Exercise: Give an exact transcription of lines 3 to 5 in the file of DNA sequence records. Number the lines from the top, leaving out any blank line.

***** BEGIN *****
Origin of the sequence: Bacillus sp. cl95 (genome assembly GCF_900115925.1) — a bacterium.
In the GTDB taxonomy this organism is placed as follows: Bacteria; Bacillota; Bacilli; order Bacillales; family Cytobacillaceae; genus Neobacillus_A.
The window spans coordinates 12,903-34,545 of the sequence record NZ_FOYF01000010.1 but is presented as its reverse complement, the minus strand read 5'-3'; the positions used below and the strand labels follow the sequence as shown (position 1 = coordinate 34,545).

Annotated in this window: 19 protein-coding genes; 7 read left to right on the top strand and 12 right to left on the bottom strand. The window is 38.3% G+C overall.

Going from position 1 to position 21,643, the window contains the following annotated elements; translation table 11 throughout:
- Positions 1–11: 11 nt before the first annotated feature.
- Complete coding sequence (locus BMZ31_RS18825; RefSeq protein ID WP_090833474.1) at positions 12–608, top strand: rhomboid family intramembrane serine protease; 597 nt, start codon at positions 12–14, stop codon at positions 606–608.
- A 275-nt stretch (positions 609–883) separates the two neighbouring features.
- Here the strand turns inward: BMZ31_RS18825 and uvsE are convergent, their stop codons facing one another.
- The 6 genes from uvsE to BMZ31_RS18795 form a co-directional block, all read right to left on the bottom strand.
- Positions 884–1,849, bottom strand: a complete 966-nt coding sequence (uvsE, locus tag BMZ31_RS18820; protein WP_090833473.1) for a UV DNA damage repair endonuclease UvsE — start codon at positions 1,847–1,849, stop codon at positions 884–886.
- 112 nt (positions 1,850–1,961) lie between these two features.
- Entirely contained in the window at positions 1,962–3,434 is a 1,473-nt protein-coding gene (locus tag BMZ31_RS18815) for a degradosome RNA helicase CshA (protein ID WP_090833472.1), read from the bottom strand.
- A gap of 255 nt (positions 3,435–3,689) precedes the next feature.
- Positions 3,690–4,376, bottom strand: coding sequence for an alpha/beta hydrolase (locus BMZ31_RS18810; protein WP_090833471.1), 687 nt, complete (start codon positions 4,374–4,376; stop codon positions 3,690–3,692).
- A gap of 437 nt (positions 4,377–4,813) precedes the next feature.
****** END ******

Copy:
The window spans coordinates 12,903-34,545 of the sequence record NZ_FOYF01000010.1 but is presented as its reverse complement, the minus strand read 5'-3'; the positions used below and the strand labels follow the sequence as shown (position 1 = coordinate 34,545).

Annotated in this window: 19 protein-coding genes; 7 read left to right on the top strand and 12 right to left on the bottom strand. The window is 38.3% G+C overall.

Going from position 1 to position 21,643, the window contains the following annotated elements; translation table 11 throughout: